Why Your Film Needs a Good Gaffer: Watch How Lighting Changes a Face
Here’s a hypnotic video showing the importance of film lighting. Watch as this woman — yes, this is just one woman — finds her features altered as the lighting shifts around her. The plans of her face move, the vibe she projects alters, and the genre of film she’s in morphs from drama to horror to comedy. (Hat tip: Sploid at Gizmodo.)
The video, “Sparkles and Wine,” features music from the band Opale and was directed and produced by Nacho Guzman. According to Petapixel, the video was shot “using a Canon 5D Mark II DSLR and two lenses (a Canon 24-105mm f/4 and a Samyang 35mm f/1.4). The lighting consisted of two 10×10 centimeter LED lights that were fixed to a ring and rotated around the woman’s face, as well as a string of Christmas light-style LEDs.”
On the Vimeo page, Guzman thanks “Clouzot and his amazing team for inspiring me.” He’s undoubtedly referring to this similar and amazing 1964 test footage of Romy Schneider from Clouzot’s L’Enfer. Check it out.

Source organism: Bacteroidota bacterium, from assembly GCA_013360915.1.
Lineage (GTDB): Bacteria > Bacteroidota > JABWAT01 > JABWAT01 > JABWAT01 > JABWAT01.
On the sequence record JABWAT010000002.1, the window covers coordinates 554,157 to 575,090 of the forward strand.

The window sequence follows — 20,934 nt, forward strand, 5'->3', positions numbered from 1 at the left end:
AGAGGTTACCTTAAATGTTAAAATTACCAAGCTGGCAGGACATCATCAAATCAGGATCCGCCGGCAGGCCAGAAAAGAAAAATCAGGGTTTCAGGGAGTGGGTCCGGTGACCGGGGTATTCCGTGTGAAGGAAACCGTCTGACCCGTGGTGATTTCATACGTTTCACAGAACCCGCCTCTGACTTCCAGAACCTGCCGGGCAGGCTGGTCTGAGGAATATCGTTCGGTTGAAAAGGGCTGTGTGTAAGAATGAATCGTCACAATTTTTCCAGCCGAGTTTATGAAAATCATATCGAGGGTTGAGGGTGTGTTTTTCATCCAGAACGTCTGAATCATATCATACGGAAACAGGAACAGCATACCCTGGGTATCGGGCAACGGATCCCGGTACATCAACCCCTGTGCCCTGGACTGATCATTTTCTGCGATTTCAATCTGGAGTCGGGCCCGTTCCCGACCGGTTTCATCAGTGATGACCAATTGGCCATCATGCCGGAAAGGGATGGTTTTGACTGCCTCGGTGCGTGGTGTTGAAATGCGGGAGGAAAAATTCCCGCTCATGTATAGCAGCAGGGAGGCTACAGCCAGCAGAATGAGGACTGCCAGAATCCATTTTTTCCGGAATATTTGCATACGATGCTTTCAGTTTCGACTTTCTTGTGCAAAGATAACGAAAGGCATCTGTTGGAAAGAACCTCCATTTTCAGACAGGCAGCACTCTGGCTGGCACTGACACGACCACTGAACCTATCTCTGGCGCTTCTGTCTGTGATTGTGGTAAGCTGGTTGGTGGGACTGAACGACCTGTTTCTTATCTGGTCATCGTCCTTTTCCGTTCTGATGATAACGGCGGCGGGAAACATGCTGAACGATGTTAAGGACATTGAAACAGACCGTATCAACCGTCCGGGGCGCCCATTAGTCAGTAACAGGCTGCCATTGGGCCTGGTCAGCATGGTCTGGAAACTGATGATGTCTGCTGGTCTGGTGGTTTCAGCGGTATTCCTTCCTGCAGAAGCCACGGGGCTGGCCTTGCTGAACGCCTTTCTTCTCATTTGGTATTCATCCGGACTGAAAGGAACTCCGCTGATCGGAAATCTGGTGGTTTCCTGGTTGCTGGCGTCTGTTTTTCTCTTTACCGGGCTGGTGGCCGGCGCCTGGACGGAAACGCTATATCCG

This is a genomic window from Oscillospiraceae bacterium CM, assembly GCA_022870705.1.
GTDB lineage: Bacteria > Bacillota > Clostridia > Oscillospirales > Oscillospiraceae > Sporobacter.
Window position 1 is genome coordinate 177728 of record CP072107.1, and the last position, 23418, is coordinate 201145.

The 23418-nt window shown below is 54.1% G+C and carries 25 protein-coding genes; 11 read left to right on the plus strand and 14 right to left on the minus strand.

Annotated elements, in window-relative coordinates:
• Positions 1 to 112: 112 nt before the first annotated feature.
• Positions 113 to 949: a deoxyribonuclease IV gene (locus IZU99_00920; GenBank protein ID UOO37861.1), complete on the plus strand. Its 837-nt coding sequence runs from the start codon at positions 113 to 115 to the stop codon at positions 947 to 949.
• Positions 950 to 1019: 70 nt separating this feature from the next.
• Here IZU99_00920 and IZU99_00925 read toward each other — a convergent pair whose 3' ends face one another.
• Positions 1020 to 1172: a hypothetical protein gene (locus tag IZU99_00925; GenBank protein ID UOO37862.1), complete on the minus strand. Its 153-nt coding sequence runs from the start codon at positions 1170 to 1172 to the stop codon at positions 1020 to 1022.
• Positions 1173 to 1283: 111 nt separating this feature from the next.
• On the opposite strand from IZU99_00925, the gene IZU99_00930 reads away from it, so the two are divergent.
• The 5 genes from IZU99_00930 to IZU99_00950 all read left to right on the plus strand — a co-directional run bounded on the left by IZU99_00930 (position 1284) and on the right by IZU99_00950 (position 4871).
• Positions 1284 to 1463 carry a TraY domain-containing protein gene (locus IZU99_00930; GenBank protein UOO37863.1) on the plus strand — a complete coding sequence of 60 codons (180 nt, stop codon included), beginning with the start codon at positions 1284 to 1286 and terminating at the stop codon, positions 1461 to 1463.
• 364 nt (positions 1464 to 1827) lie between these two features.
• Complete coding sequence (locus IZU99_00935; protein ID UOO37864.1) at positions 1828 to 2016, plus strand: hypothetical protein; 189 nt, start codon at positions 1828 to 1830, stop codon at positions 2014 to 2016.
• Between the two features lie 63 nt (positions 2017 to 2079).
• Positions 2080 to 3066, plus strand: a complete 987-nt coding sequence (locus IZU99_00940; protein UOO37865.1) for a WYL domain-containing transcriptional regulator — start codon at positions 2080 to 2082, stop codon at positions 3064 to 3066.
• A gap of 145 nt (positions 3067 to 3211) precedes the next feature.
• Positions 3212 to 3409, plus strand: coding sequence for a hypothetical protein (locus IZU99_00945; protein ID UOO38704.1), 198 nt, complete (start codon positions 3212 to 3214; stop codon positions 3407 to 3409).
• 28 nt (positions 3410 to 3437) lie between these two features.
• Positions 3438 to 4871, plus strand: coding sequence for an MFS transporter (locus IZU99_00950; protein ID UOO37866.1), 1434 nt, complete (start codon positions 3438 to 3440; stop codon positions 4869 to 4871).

P.S.: The headline is not to slight DPs, who are responsible for the looks created by a film’s lighting design. But since DPs also oversee so many other cinematographic elements as well, I went with the crew position solely devoted to lighting. Also, frankly, a great DP with an ambitious lighting plan does need a great gaffer to execute that plan. DPs traditionally bring on or approve their gaffers, and as a producer I’ve offered independent film gigs to DPs who won’t take them unless we’re able to afford their key crew as well.
NOTE: This post was updated January 31, 2014 with additional attributions.